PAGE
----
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Welcome to Burlingame

Often referred to as the “City of Trees”, Burlingame is a prototypical Bay Area city with a deep history of economic growth and cultural importance. This history of course involves constant progress and evolution. With an extended shoreline on the eastern edge of the San Francisco Bay, the city has slowly become a center for tourism in the Bay Area, boasting dozens of coastal hotels, each featuring a diverse array of amenities and services. However, despite growth and change the core community values of the town have not changed, making it a regional residential destination as well.

Lay of the Land

Located in San Mateo County, Burlingame is positioned just south of San Francisco on the eastern edge of the peninsula. In addition to the Bay, the city shares a border with San Bruno, Hillsborough, and San Mateo. While city offers numerous amazing views of the Bay, the dominating natural feature of the town is the over 18,000 total public trees that provide the town with its unofficial name. This astounding natural growth is the result of an ordinance passed by the city in 1908 prohibiting the removal of publicly owned trees.

Burlingame is an average sized town with a respectable population of 29,892 on a total area of 6 square miles. However, the city has benefited greatly from years of economic growth and development. While the median household income is a respectable $87,856 the median home value is well over a million dollars.


Burlingame resides at the intersection of several major highways and roadways. These include State Highway 101, State Highway 82, and State Highway 35 which connects to interstate 280. These combine to provide direct access from Burlingame to many of the larger cities or metropolitan complexes within the Bay Area and Silicon Valley. While Burlingame has limited public transportation stations within the official city limits, the peninsula itself is dotted with a variety of stations. These include CalTrain commuter train services, Bay Area Rapid Transit rail services, and SamTran bus services.

Local Highlights

Burlingame was originally an economic power in the region, serving as a convenient location for overflow growth and development originating in San Francisco. It also served as a residential destination for affluent members of the San Francisco business community looking for a more relaxed ambiance and rustic atmosphere. However, modern Burlingame has leveraged the natural beauty of its coastline and tree lined roadways to become a tourist destination, replete with hotels and commercial districts.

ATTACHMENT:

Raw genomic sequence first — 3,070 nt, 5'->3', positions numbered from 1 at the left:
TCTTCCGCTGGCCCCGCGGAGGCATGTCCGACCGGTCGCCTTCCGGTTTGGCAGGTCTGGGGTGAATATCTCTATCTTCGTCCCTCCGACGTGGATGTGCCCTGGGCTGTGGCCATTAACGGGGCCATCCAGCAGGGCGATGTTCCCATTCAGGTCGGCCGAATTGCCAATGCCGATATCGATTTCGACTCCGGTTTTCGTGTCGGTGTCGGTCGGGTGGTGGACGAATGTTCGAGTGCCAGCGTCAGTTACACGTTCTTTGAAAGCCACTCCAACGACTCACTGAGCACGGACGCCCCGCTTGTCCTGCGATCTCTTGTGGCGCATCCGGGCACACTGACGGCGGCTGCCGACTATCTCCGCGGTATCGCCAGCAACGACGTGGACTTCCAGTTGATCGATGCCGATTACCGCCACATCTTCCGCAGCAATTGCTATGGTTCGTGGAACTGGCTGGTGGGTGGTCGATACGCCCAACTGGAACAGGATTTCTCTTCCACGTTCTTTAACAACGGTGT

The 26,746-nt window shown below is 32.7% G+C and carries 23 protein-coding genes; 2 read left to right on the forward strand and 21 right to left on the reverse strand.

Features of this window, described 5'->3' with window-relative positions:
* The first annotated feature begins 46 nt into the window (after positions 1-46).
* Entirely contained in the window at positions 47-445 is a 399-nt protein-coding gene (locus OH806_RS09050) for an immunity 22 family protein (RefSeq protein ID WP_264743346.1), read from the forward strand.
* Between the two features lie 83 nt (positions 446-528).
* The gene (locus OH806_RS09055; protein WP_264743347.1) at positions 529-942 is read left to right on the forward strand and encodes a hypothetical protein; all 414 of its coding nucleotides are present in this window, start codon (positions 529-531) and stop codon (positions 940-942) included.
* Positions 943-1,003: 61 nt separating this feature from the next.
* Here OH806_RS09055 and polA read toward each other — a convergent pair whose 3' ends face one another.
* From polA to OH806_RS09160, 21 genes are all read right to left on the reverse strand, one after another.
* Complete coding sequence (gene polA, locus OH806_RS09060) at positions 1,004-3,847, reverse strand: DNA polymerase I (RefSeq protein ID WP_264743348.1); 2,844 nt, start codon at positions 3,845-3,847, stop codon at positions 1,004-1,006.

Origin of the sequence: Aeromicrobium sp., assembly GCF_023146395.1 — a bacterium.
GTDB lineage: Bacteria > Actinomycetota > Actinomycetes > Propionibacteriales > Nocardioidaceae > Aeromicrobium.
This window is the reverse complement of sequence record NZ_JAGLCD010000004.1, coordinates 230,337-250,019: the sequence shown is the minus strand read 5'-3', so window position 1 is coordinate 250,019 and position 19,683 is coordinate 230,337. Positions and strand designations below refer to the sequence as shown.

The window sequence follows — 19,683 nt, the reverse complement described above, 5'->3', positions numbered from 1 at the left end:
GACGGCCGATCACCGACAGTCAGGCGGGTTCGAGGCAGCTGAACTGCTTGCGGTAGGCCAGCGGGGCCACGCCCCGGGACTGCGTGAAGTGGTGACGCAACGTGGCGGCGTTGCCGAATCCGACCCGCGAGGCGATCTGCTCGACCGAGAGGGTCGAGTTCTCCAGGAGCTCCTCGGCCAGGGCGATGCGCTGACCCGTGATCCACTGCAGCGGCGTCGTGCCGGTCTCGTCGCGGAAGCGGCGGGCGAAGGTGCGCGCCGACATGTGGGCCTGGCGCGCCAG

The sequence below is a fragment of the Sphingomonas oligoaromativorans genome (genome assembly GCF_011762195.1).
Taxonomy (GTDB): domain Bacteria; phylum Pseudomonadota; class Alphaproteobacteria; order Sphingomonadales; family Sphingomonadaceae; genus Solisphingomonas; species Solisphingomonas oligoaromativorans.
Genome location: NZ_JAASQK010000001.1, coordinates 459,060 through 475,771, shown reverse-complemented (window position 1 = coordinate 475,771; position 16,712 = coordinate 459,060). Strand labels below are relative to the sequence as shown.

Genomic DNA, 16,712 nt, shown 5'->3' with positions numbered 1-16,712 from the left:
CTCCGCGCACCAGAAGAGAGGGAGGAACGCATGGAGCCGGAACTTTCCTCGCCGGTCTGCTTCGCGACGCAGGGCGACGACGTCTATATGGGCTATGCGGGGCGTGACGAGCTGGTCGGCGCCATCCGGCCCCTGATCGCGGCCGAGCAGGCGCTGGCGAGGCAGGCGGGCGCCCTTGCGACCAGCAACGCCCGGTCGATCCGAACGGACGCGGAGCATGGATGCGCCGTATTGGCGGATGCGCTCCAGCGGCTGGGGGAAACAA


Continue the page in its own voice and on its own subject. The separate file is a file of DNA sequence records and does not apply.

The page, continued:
Downtown Burlingame Avenue is a strip of the city with the most active stretch of pedestrian traffic and walk-in commercial attractions. This includes numerous restaurants, local boutiques, and retail locations. The Avenue boasts the most diverse array of commercial locations in the city, with numerous national retail locations operating side-by-side with locally owned specialty shops. This is in sharp contrast to Broadway, which offers a more relaxed atmosphere and focuses on a more traditional downtown district vibe with the majority of the locations being single-owner local establishments.

The easternmost border between the city and the San Francisco Bay is home to an area known as “hotel row”. “Hotel row” houses dozens of separate lodging locations as well as numerous restaurants. These include nationally owned chain hotels and restaurants as well as exclusive luxury resorts and one-of-a-kind dining locations offering top-of-the-line culinary experiences.

Finally, despite all of its commercial and economic success, Burlingame is a city that has maintained a strong sense of community and a tight focus on quality of life for its residents. The city council is extremely active and focused on enrichment programs benefiting large portions of the community. This had led to the creation of several committees, including the Beautification Commission, the Library Board of Trustees, Park and Rec Commission, and a Planning Commission.